Herbal Antibiotics, Antivirals to Treat Colds and Flu
This powerful herb encourages white blood cells and lymphocytes to attack invading microbes, increasing both the number and activity of the defending cells. It is available in standardized extract as well as in teas, capsules and power bars. By the way, in most places you can grow your own, and it is quite ornamental with its lovely flowers. Echinacea is used to treat infections and wounds, colds and flus, allergies and strep throat.
Olive leaf extract has been used for centuries in the Middle East and Mediterranean lands. It fights colds and flus, increases energy, stabilizes blood sugar, lowers blood pressure and, surprisingly, aids against autoimmune disorders. The extract, rich in phytochemicals, is especially good combined with other anti-oxidants. Olive trees also yield olive oil, of course, and this monounsaturated oil (like another one found in wheat germ) protects the body from viruses, bacteria and other microorganisms.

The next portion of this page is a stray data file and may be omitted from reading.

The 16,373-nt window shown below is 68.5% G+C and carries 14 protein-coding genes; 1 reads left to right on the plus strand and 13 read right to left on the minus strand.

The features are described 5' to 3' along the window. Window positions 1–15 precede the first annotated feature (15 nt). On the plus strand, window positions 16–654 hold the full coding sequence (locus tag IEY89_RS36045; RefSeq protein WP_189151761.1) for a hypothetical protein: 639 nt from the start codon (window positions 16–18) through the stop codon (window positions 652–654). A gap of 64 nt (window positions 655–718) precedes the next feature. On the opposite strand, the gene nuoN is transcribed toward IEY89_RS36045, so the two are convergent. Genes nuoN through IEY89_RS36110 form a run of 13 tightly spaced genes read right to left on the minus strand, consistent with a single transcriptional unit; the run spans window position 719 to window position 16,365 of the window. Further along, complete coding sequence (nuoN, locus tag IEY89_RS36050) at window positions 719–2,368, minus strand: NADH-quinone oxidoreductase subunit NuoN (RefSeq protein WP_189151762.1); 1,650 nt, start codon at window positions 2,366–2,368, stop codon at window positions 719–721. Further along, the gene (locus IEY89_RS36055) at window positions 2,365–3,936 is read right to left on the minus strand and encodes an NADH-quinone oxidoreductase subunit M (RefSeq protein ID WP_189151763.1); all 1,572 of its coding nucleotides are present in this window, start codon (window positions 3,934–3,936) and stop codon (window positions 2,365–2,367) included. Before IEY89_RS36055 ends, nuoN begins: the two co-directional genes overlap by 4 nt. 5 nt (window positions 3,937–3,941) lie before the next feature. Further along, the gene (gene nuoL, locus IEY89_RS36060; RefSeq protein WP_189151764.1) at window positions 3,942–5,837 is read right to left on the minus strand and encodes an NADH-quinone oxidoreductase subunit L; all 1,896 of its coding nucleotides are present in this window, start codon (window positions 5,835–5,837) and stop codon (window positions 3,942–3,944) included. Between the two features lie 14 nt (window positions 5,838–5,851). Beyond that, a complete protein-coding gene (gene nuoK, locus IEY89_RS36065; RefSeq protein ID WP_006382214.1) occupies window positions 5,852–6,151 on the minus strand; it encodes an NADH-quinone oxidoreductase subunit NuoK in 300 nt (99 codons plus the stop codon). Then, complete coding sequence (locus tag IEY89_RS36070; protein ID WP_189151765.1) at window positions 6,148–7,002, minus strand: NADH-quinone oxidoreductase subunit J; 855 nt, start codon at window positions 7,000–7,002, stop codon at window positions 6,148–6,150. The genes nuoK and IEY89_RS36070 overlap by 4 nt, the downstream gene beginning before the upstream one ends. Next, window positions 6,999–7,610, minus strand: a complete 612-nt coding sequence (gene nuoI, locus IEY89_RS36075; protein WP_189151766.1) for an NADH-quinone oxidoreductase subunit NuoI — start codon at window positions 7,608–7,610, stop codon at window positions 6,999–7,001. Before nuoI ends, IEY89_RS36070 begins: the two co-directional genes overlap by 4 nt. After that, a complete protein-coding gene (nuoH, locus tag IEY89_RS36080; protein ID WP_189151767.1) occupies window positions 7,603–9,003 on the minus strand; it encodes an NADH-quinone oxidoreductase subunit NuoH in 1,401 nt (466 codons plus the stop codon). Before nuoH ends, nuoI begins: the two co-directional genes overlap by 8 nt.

The common spice turmeric contains curcumin, which has notable antioxidant properties. It also has antibacterial, anti-inflammatory, and gastro-intestinal health benefits. Animal studies on this herb have revealed that turmeric can protect the liver from alcohol, toxins and other pollutants. Turmeric also helps in digestive problems by stimulating bile flow.
Garlic and onions contain chemicals that help activate natural killer cells and T-helper cells, and as a fringe benefit these vegetables defend you against cancer and heart disease. Garlic (like vitamin C) will help clear up a runny nose.
This herb from Peru is commonly used for gastro-intestinal problems, but it also works wonders on stimulating the immune response to help ward off infections and disease. Pau d’arco contains oxindole alkaloids that enhance the immune system’s ability to destroy bacteria and viruses.
Chris DePaulo is a staff writer for Rabble Magazine, focusing on health, nutrition, lifestyles and the environment. To download the free special report “Survive in the Age of Superbugs,” sign up for RABBLE’s free e-newsletter on the website, RabbleMagazine.com.